The tax free holiday weekend is a busy time and people are usually shopping for back to school stuff without worrying about having to pay taxes, while the retailers are trying to keep up with the demand.
David Szymanski, Director of the Center of Retailing Studies says, "The retailers do see an uptake and increase in their sales based on tax free weekend. So it’s an opportunity to see whether in fact, if extended, it will have a dramatic impact on their sales or not or will we see sales are spread over a period of time."
A state representative from Houston is trying to extend the August tax-free holiday from three days to two weeks. Saying it could save Texans millions of dollars by 2010.
But David Blackwell, with the Mays Business School at A&M says it’s hard to determine if an extension could be good or bad for the economy.
Blackwell says, "It depends on whether consumers actually spend more money total during that period of time than they would of spent during just a weekend. I don't really have a basis for predicting that. It certainly makes it more convenient for consumers to time their purchases to avoid the sales tax by extending it two weeks."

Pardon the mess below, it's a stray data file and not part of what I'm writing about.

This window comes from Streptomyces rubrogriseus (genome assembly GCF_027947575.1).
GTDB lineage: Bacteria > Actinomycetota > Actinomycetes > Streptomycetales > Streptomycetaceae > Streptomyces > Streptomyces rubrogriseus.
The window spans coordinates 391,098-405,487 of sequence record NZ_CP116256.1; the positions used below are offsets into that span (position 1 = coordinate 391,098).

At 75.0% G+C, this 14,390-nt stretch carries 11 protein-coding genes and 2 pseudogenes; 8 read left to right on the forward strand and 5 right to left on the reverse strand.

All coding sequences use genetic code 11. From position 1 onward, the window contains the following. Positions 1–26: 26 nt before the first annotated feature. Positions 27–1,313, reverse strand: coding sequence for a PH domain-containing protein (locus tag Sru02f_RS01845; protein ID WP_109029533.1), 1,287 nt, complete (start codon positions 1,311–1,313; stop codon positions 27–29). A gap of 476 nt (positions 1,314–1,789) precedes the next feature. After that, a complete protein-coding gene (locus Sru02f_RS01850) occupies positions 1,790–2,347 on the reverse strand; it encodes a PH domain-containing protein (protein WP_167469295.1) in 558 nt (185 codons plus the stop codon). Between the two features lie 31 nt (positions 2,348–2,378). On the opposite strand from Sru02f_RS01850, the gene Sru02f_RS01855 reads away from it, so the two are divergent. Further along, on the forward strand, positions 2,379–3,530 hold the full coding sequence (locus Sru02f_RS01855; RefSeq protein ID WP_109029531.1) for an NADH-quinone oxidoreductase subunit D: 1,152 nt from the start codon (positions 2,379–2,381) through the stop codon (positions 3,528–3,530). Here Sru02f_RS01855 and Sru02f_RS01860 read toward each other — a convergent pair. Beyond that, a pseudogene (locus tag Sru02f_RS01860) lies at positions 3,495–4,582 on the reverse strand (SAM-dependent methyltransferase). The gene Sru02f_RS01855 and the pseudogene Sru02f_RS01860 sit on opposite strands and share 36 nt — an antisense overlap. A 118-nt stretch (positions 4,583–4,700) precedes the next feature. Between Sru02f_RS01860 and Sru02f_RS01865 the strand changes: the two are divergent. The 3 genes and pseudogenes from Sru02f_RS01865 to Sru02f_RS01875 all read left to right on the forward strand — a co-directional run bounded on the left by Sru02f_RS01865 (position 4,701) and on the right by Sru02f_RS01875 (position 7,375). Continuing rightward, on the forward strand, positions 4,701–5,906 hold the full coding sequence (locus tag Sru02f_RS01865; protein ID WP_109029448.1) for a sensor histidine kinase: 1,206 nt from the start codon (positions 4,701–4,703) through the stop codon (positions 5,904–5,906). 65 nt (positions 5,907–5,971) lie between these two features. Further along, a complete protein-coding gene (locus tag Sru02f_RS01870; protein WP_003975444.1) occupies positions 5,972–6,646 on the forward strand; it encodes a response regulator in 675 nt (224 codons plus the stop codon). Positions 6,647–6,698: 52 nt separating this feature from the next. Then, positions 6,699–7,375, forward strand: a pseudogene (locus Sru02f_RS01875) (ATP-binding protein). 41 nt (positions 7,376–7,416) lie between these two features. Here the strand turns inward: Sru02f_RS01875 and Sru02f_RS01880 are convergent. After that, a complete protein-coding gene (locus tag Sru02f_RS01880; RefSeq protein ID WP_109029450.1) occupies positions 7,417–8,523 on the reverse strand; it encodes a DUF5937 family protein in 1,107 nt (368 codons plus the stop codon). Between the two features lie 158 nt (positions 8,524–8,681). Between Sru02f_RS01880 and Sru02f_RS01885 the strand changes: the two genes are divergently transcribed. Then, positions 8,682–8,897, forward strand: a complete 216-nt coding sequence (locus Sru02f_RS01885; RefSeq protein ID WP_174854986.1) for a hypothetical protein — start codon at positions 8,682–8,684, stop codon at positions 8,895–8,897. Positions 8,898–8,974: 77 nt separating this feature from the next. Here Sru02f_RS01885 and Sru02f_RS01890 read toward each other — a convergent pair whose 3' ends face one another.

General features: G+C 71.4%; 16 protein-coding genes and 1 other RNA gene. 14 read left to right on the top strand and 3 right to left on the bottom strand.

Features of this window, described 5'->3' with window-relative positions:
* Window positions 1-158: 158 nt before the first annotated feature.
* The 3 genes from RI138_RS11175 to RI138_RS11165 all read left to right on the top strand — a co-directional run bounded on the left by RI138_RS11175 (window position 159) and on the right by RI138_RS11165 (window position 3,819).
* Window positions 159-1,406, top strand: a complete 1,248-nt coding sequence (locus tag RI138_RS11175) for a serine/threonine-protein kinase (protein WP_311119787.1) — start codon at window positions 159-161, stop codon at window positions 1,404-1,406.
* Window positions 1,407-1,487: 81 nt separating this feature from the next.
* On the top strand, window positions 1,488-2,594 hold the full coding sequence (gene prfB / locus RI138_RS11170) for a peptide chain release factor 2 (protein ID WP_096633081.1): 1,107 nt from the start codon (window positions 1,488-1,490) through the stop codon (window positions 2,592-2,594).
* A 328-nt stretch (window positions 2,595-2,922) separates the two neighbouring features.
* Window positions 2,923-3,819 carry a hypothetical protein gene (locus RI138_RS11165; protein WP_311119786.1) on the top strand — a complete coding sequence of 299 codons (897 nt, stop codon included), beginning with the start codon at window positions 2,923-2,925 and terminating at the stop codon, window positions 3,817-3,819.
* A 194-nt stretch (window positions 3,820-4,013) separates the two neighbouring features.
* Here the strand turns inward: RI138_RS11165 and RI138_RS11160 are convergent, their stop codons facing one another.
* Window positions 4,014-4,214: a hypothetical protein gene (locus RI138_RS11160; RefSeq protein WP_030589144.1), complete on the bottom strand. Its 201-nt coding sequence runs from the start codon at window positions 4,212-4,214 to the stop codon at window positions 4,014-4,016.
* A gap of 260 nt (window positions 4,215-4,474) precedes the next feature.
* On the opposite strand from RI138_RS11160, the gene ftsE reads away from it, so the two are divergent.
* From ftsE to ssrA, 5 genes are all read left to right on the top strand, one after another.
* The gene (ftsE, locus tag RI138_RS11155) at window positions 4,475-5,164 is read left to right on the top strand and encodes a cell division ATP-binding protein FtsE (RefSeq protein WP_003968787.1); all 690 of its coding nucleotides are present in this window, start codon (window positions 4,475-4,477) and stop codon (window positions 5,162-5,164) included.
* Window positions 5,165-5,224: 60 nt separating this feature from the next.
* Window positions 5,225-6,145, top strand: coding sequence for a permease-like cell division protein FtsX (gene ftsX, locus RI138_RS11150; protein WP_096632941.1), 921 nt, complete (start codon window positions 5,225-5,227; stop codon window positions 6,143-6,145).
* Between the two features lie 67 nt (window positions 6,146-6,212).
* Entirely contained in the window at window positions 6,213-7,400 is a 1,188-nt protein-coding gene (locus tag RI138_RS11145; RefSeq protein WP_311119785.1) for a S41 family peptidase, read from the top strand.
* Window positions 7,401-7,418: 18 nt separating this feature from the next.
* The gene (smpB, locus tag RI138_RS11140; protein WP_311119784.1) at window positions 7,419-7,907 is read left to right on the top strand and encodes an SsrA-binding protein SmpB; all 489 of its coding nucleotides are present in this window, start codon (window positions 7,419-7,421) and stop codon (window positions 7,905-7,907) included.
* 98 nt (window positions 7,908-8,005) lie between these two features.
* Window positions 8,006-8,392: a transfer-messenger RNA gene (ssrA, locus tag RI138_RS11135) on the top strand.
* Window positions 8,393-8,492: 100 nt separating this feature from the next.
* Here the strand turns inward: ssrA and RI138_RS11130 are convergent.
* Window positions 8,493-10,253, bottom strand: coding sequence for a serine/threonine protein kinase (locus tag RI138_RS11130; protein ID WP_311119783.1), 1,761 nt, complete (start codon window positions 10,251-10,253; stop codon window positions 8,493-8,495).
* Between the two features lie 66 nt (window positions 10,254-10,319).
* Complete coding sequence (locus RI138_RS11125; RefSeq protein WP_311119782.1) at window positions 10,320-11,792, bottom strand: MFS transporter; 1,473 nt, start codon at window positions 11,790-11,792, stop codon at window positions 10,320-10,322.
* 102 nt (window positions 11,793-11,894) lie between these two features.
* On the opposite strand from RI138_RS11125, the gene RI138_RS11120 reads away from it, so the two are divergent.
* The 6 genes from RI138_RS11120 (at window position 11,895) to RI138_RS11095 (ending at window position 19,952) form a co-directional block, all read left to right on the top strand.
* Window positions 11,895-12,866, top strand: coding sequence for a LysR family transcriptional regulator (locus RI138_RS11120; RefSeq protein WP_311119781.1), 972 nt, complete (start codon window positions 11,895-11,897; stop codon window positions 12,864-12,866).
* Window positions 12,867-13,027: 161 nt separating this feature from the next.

Blackwell says the only downfall to having more tax-free shopping is more consumers will spend to avoid the sales tax and that could decrease state revenue in the short-term.
"On the other hand, if that reduction in sales tax to zero stimulates more consumer spending then that's stimulus to the economy and end up resulting in directly in an increase in state revenue," says Blackwell.
If this bill passes, retailers believe the extension could be a plus for all involved.